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Ennio Morricone, 1928-2020

Composer Ennio Morricone died on July 6, 2020, in hospital in Rome, Italy, after suffering complications following a fall at his home, in which he broke his leg. He was 91.

Ennio Morricone was born in Rome, Italy, in November 1928. He studied at the Conservatory of the National Academy of Santa Cecilia, where he specialized in trumpet performance and composition. During the 1950s Morricone orchestrated and arranged pop songs for the RCA record label, including some for artists such as Paul Anka, Chet Baker and Mina. While working for RCA Morricone also wrote theater music and classical pieces, eventually going on to form Gruppo di Improvvisazione Nuova Consonanzsa, an avant-garde musical improvisation group considered to be one of the first experimental composers collectives.

Morricone began ghostwriting for composers such as Armando Trovajoli and Mario Nascimbene in the late 1950s, before making his credited film debut in 1961 for director Luciano Salce’s Il Federale (The Fascist). He worked almost exclusively in Italian cinema in the 1960s, but started to gain some international prominence for his work with director Sergio Leone, a former classmate, whose ‘spaghetti westerns’ starring a young American actor named Clint Eastwood became unexpected hits. A Fistful of Dollars (1964), For a Few Dollars More (1965), The Good the Bad and the Ugly (1966) and Once Upon a Time in the West (1968), as well as the Burt Reynolds vehicle Navajo Joe (1966), introduced the world to his idiosyncratic personal style, mixing a traditional orchestra with unusual percussion effects, gruff chanting voices, unusual whistles courtesy of Alessandro Alessandroni, and the soaring beauty of the voice of his friend, soprano Edda dell’Orso. These scores became hugely influential and massively popular, quickly cementing his reputation as one of Europe’s leading film composers.

The late 1960s and early 1970s saw Morricone broaden his horizons, scoring films across Europe in every genre imaginable, and making his first forays into Hollywood. His frequent collaborators included directors such as Dario Argento, Marco Bellocchio, Bernardo Bertolucci, Mauro Bolognini, Terrence Malick, Giuliano Montaldo, Alberto Negrin, Pierpaolo Pasolini and Gillo Pontecorvo, and he scored such popular and acclaimed films as Two Mules for Sister Sara (1970), Duck You Sucker (1971), My Name is Nobody (1973), Salò (1975), Novecento (1976) and Days of Heaven (1978), for which he received his first Academy Award nomination.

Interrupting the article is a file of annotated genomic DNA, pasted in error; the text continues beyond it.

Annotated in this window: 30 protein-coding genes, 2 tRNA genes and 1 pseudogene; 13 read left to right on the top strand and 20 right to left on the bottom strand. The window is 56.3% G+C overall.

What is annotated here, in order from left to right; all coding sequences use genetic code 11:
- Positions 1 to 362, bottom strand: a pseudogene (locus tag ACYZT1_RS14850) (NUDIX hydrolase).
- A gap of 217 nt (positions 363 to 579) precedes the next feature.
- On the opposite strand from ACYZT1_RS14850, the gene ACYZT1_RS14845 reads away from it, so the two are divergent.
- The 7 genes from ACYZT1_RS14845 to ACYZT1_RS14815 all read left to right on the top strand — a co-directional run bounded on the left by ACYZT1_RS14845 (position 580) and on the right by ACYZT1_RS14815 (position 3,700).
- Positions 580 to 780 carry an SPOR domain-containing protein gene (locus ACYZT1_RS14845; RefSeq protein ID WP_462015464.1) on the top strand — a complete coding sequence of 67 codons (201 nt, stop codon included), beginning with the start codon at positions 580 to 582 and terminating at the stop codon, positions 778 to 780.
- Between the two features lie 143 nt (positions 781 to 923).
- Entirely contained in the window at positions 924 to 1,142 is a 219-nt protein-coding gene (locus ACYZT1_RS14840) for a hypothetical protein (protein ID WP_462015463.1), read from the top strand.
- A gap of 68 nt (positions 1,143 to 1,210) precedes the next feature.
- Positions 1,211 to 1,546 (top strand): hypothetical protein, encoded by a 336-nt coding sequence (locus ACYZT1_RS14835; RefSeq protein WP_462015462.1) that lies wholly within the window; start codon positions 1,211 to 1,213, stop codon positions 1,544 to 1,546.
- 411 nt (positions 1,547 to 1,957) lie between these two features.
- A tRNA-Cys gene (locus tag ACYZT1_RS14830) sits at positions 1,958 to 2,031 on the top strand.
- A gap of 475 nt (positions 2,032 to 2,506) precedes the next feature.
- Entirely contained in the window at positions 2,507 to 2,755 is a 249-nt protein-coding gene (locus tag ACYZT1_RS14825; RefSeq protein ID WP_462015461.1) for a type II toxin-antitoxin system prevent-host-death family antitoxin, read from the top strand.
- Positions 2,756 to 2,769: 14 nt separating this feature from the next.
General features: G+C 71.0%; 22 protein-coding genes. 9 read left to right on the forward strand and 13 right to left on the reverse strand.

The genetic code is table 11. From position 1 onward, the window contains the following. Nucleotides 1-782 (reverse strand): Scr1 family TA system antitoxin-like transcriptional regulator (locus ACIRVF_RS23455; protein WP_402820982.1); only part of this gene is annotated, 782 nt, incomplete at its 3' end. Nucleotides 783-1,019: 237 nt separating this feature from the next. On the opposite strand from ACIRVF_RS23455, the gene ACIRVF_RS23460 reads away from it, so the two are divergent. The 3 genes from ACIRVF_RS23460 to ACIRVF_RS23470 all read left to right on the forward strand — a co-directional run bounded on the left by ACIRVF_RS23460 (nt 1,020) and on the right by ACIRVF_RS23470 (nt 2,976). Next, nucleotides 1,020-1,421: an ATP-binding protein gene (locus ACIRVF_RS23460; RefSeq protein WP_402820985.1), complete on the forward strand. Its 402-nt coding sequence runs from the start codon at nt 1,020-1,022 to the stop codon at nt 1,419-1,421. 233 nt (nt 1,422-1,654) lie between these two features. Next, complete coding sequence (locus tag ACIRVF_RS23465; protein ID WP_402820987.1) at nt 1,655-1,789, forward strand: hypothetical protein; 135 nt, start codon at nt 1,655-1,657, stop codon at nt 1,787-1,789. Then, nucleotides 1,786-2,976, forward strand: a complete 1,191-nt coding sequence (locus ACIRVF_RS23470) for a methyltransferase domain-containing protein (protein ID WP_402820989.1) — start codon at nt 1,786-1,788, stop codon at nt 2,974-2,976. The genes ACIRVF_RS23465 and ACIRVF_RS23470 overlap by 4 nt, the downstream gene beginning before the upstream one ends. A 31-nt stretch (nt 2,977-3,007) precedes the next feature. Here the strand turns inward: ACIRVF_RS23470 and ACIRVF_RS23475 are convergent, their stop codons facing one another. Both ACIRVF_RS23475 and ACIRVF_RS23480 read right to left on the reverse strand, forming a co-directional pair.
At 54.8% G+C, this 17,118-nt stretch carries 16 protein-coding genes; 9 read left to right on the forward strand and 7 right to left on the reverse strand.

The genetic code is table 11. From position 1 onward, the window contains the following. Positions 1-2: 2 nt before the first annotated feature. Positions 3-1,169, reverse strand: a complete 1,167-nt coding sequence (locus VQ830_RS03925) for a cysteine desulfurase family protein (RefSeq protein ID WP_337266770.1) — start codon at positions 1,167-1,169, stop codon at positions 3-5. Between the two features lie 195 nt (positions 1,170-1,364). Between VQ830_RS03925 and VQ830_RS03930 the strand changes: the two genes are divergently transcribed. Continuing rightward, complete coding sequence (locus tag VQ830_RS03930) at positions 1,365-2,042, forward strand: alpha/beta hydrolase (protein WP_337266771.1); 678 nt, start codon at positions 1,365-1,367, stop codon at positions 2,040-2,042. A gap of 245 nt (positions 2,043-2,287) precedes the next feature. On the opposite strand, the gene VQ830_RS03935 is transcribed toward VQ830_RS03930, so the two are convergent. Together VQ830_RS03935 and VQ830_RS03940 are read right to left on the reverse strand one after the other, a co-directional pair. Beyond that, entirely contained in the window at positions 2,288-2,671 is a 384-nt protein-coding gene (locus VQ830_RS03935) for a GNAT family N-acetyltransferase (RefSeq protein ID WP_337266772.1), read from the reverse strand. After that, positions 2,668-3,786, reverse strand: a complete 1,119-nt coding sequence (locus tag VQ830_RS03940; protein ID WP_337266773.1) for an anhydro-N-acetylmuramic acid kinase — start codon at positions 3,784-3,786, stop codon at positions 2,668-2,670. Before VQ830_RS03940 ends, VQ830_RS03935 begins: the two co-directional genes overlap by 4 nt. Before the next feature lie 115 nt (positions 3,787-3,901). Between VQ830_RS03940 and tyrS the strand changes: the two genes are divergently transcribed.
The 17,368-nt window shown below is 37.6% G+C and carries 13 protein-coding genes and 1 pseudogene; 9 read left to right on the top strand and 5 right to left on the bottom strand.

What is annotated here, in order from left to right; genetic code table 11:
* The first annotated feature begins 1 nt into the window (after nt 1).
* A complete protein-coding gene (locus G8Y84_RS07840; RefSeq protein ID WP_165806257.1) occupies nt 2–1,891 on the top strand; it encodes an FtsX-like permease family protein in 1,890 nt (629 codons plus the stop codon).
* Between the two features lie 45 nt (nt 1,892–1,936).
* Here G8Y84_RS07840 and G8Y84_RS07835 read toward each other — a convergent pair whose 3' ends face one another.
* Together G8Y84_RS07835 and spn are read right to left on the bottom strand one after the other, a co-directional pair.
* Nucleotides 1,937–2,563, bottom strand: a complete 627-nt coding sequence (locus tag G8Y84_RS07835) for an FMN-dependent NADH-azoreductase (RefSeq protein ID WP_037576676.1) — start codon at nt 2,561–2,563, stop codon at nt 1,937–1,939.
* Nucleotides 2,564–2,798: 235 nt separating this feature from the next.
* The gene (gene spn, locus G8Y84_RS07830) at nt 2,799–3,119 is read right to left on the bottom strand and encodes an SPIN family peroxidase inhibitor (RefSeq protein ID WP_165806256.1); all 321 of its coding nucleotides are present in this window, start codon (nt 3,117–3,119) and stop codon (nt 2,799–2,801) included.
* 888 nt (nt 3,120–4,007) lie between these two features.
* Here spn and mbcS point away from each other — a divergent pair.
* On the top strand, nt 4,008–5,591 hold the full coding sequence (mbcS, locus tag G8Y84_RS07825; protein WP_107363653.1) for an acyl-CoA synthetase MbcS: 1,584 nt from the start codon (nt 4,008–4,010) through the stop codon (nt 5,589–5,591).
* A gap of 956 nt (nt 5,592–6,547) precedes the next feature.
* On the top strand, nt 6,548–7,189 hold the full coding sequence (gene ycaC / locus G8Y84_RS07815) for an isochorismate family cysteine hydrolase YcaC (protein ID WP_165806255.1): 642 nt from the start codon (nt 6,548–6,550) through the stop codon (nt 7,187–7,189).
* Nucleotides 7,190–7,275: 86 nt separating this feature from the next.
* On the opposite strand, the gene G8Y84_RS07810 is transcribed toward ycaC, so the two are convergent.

The 1980s and 1990s saw Morricone being employed much more frequently by American directors, and some of his most popular scores of the period were for box office successes such as John Carpenter’s The Thing (1982), Brian De Palma’s The Untouchables (1987), Bugsy (1991), In the Line of Fire (1993), Barry Levinson’s Wolf (1994) and Disclosure (1994), as well as critical masterpieces such as Once Upon a Time in America (1984), Roland Joffé’s The Mission (1986), Casualties of War (1990), and Giuseppe Tornatore’s trio Cinema Paradiso (1991), The Star Maker (1997) and The Legend of 1900 (1999).

After having his score for What Dreams May Come rejected in 1998 (where he was replaced by Michael Kamen), and suffering a quite torturous post-production period on Brian De Palma’s Mission to Mars in 2000, Morricone removed himself from the Hollywood composing scene, preferring instead to stay mostly in Europe, writing for mainly Italian film and television projects, where he remained prolific, scoring more than 75 films after the turn of the millennium. His final American film, The Hateful Eight for director Quentin Tarantino, earned him a long-overdue Academy Award for Best Original Score in 2015; Morricone had been nominated for five Academy Awards – for Days of Heaven, The Mission, The Untouchables, Bugsy, and Malèna in 2000 – without winning, before being awarded an Honorary Oscar in 2007 “for his magnificent and multifaceted contributions to the art of film music”, becoming only the second composer after Alex North to be so honored. In addition to this, Morricone won three Golden Globes (from 9 nominations), six BAFTA Awards, four Grammys, and ten David Di Donatello Awards in his native Italy.

The main title from The Good the Bad and the Ugly, as well as that score’s conclusive piece “Ecstasy of Gold”, became two of Morricone’s signature pieces. Morricone’s non-film composition “Chi Mai”, which featured in the films Maddalena (1971) and Le Professionnel (1981), as well as the TV series An Englishman’s Castle (1978) and The Life and Times of David Lloyd George (1981), was also immensely popular, and because of its appearances on British TV, the theme reached number 2 on the UK Singles Chart in 1981.

In addition to his film work, Morricone wrote numerous classical works and conducted many orchestras worldwide, including the London Philharmonic Orchestra, the New York Philharmonic and the London Symphony Orchestra. He was one of the main conductors of the Orchestra Roma Sinfonietta since the mid-1990s, and conducted over 200 concerts worldwide since 2001. He lived in Rome with his wife, Maria Travia, whom he married in 1956. They had three sons and daughter: Marco, Alessandra, Andrea – who is also a composer and conductor – and Giovanni, a filmmaker who lives in New York City.